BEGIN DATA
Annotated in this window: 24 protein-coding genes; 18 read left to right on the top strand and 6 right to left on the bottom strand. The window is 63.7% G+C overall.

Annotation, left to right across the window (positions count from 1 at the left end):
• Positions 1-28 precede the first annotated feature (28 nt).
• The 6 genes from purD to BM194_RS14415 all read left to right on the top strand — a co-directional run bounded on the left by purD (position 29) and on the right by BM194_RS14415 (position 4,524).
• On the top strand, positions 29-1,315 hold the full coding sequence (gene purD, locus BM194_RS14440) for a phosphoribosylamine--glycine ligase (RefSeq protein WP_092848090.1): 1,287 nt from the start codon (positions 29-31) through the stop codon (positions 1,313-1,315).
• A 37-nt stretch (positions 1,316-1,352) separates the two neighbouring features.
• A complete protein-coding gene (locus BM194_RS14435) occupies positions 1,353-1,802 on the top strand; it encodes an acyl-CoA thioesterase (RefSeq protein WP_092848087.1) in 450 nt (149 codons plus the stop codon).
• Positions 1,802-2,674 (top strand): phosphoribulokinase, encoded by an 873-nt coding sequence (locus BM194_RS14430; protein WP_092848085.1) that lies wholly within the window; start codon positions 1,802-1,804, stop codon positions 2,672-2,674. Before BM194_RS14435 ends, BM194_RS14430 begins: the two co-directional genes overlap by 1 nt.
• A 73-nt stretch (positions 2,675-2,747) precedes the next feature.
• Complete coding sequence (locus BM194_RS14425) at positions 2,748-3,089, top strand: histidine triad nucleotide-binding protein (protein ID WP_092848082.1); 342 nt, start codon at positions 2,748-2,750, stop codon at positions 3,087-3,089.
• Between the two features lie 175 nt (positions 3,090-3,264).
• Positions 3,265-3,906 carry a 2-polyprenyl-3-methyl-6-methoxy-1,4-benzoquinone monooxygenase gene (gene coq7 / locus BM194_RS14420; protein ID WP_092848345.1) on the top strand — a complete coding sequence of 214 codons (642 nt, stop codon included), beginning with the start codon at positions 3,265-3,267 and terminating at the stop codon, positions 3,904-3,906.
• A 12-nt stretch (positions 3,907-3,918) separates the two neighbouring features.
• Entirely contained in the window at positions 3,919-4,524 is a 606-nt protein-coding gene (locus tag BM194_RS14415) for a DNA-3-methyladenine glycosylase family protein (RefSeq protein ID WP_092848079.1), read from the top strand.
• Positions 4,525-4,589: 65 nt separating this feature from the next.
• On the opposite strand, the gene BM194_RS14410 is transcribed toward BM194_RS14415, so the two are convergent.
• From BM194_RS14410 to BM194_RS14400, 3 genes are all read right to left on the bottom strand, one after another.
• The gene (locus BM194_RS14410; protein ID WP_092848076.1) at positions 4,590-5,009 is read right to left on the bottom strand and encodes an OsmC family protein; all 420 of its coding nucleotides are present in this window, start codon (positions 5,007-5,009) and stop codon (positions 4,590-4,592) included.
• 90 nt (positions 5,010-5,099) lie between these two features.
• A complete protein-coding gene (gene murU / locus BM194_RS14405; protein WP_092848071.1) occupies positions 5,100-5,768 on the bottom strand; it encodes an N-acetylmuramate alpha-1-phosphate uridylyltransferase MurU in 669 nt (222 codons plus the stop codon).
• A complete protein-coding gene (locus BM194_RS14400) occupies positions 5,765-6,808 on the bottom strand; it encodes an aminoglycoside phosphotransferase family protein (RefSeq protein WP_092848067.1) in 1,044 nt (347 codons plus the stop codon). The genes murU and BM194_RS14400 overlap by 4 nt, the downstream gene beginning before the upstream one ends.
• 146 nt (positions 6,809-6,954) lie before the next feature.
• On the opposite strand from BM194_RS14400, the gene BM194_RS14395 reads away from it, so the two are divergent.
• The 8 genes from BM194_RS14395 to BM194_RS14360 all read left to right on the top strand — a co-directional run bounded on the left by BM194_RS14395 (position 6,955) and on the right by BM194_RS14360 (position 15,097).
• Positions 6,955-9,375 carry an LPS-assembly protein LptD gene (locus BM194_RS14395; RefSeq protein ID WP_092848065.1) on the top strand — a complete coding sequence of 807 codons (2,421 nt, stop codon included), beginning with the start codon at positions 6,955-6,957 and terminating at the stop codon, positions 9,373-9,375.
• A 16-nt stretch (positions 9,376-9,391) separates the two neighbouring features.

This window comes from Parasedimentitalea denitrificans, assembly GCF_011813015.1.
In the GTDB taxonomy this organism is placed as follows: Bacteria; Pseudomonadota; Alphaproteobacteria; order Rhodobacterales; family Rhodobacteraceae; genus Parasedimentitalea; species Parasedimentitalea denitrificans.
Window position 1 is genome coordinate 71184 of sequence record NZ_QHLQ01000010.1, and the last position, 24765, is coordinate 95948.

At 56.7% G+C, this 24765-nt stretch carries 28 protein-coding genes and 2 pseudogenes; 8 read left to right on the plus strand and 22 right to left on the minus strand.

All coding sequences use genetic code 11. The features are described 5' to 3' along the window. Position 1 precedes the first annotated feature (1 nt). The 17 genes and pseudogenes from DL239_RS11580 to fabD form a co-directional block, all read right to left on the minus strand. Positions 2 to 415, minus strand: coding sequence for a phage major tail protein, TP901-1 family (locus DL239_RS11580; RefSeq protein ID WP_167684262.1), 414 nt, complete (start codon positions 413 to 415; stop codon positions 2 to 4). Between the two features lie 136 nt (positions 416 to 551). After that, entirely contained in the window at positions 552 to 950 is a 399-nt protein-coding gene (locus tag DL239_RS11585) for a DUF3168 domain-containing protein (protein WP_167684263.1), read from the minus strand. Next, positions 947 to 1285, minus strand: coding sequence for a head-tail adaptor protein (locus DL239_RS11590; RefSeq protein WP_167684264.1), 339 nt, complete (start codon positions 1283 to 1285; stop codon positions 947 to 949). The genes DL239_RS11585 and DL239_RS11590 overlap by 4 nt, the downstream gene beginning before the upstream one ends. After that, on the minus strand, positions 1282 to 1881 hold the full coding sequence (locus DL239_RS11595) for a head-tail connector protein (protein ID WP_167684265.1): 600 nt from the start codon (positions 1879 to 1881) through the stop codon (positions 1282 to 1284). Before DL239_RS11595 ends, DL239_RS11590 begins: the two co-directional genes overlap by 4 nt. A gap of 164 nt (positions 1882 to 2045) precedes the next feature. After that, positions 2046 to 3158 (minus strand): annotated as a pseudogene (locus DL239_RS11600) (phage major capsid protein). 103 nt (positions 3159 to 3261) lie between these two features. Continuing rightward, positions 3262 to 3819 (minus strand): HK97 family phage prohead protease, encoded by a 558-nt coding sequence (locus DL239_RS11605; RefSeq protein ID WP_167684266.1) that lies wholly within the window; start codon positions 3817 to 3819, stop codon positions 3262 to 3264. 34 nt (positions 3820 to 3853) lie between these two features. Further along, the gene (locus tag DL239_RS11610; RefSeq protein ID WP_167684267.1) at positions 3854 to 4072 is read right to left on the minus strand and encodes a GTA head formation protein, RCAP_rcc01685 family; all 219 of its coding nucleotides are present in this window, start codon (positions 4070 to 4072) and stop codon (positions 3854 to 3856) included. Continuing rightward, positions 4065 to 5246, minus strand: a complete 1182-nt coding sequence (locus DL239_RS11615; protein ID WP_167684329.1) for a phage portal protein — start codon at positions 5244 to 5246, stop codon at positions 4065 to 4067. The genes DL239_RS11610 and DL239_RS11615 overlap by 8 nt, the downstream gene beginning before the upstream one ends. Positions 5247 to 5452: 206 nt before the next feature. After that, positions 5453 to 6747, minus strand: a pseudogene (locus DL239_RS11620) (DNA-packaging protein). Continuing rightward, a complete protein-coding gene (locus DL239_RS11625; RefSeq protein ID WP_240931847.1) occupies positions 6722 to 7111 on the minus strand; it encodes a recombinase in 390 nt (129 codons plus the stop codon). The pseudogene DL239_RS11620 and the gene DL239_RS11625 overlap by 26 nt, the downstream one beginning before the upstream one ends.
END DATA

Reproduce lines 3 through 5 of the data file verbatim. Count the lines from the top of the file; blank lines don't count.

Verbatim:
• Positions 1-28 precede the first annotated feature (28 nt).
• The 6 genes from purD to BM194_RS14415 all read left to right on the top strand — a co-directional run bounded on the left by purD (position 29) and on the right by BM194_RS14415 (position 4,524).
• On the top strand, positions 29-1,315 hold the full coding sequence (gene purD, locus BM194_RS14440) for a phosphoribosylamine--glycine ligase (RefSeq protein WP_092848090.1): 1,287 nt from the start codon (positions 29-31) through the stop codon (positions 1,313-1,315).